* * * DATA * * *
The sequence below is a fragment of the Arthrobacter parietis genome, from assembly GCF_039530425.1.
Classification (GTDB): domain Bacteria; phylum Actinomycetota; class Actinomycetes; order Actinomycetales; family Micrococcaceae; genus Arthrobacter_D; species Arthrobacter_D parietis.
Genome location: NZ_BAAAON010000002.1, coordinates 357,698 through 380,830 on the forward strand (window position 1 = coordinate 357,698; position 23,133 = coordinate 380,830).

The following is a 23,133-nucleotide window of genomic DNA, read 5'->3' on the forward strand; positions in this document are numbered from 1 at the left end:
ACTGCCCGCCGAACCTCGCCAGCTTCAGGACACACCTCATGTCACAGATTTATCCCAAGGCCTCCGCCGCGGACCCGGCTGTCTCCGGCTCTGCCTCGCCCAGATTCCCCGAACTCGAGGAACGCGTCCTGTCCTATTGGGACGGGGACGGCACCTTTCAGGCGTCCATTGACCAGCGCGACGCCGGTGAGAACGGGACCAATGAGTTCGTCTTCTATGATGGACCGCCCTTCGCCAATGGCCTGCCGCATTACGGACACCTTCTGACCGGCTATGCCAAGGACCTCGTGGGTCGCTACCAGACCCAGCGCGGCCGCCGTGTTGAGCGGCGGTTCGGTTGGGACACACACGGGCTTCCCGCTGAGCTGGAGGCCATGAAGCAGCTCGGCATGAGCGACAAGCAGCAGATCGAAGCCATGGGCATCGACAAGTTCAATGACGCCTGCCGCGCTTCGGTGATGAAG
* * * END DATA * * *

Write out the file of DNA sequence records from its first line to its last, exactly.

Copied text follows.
The sequence below is a fragment of the Arthrobacter parietis genome, from assembly GCF_039530425.1.
Classification (GTDB): domain Bacteria; phylum Actinomycetota; class Actinomycetes; order Actinomycetales; family Micrococcaceae; genus Arthrobacter_D; species Arthrobacter_D parietis.
Genome location: NZ_BAAAON010000002.1, coordinates 357,698 through 380,830 on the forward strand (window position 1 = coordinate 357,698; position 23,133 = coordinate 380,830).

The following is a 23,133-nucleotide window of genomic DNA, read 5'->3' on the forward strand; positions in this document are numbered from 1 at the left end:
ACTGCCCGCCGAACCTCGCCAGCTTCAGGACACACCTCATGTCACAGATTTATCCCAAGGCCTCCGCCGCGGACCCGGCTGTCTCCGGCTCTGCCTCGCCCAGATTCCCCGAACTCGAGGAACGCGTCCTGTCCTATTGGGACGGGGACGGCACCTTTCAGGCGTCCATTGACCAGCGCGACGCCGGTGAGAACGGGACCAATGAGTTCGTCTTCTATGATGGACCGCCCTTCGCCAATGGCCTGCCGCATTACGGACACCTTCTGACCGGCTATGCCAAGGACCTCGTGGGTCGCTACCAGACCCAGCGCGGCCGCCGTGTTGAGCGGCGGTTCGGTTGGGACACACACGGGCTTCCCGCTGAGCTGGAGGCCATGAAGCAGCTCGGCATGAGCGACAAGCAGCAGATCGAAGCCATGGGCATCGACAAGTTCAATGACGCCTGCCGCGCTTCGGTGATGAAG